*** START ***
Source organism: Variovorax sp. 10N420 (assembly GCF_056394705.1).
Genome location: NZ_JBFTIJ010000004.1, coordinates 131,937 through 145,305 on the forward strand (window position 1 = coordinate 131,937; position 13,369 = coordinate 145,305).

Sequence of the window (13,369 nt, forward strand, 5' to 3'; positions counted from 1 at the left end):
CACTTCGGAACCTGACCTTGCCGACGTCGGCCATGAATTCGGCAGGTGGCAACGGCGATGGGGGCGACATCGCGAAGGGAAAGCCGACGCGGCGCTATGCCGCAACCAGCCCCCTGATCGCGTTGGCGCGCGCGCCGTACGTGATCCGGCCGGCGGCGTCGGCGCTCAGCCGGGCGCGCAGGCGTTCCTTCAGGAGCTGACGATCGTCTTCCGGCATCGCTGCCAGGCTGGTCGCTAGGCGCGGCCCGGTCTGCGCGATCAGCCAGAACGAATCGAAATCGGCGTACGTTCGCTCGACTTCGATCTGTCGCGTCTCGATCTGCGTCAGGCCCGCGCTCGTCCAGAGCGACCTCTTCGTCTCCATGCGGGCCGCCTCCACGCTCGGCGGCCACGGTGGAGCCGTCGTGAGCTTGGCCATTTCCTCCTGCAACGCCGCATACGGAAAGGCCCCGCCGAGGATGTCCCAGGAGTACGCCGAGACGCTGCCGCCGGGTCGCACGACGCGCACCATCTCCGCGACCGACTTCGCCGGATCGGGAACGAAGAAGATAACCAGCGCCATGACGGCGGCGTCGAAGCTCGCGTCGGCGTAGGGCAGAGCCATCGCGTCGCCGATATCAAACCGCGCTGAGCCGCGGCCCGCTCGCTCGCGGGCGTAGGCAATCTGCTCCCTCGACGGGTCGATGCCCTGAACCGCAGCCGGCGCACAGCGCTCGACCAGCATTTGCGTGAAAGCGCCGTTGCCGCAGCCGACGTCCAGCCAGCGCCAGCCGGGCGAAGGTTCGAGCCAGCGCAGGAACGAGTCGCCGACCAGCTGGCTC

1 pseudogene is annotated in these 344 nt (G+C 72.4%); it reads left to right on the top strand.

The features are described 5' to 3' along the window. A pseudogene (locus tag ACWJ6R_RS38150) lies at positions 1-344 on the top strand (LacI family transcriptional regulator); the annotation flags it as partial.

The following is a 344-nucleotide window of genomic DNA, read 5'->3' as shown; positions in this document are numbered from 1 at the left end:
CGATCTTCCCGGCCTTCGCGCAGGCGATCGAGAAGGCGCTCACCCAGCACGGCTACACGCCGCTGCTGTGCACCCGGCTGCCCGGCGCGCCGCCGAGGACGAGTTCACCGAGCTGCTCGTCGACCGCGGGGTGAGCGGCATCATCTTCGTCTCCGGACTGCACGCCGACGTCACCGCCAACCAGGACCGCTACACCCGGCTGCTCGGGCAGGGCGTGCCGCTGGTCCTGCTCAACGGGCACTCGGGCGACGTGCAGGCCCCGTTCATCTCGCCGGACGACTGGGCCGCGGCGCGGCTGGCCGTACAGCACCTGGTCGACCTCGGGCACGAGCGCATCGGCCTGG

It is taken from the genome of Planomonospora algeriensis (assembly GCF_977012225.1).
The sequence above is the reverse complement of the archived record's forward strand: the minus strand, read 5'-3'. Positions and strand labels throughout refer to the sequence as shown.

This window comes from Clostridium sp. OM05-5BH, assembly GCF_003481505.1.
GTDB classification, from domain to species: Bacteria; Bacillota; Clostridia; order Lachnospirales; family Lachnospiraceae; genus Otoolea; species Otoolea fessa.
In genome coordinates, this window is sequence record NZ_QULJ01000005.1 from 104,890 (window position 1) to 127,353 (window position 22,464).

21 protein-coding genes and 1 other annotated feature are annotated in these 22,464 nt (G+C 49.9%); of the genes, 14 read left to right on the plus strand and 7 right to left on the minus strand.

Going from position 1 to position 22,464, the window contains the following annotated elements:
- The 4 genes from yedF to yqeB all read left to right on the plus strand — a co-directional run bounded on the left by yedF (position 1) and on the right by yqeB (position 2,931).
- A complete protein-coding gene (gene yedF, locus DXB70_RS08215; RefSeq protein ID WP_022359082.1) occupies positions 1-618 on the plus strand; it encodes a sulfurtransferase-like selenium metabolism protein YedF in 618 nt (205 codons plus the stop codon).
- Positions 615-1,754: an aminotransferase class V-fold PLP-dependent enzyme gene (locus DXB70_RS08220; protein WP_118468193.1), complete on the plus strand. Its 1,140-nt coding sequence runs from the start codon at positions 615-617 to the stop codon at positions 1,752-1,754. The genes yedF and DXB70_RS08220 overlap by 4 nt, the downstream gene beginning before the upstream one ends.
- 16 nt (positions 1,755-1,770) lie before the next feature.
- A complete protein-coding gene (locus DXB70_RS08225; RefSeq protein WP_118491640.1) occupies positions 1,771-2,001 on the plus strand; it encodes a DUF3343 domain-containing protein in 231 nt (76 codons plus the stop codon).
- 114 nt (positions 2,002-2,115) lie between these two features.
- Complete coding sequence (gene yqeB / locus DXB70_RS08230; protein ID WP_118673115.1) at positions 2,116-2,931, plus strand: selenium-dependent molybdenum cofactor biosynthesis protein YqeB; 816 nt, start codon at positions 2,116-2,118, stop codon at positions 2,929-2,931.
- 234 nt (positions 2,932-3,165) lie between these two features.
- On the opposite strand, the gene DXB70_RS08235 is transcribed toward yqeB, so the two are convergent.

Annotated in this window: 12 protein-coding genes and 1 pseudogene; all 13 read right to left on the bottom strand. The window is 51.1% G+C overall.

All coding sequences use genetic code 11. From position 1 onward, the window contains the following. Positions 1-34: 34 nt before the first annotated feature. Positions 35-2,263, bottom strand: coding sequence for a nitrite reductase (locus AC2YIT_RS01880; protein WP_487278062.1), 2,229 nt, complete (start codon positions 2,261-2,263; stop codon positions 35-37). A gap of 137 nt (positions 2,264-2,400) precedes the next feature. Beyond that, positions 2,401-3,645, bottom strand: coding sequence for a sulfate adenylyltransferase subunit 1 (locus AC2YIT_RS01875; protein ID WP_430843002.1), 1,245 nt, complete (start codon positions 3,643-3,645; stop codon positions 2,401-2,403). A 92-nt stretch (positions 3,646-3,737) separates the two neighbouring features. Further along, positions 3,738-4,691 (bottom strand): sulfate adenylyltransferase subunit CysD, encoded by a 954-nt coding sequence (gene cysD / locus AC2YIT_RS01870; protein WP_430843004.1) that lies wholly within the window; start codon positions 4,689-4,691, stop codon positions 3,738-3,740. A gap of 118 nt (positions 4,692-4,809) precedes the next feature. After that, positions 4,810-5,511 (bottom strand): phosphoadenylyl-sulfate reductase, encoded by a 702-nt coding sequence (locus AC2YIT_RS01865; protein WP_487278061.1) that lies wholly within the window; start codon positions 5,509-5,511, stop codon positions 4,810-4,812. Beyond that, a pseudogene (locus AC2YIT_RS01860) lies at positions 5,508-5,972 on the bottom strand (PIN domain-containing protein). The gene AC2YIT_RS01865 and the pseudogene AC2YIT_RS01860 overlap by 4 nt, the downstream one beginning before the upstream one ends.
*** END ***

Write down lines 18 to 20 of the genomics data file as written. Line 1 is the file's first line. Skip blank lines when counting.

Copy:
- Positions 615-1,754: an aminotransferase class V-fold PLP-dependent enzyme gene (locus DXB70_RS08220; protein WP_118468193.1), complete on the plus strand. Its 1,140-nt coding sequence runs from the start codon at positions 615-617 to the stop codon at positions 1,752-1,754. The genes yedF and DXB70_RS08220 overlap by 4 nt, the downstream gene beginning before the upstream one ends.
- 16 nt (positions 1,755-1,770) lie before the next feature.
- A complete protein-coding gene (locus DXB70_RS08225; RefSeq protein WP_118491640.1) occupies positions 1,771-2,001 on the plus strand; it encodes a DUF3343 domain-containing protein in 231 nt (76 codons plus the stop codon).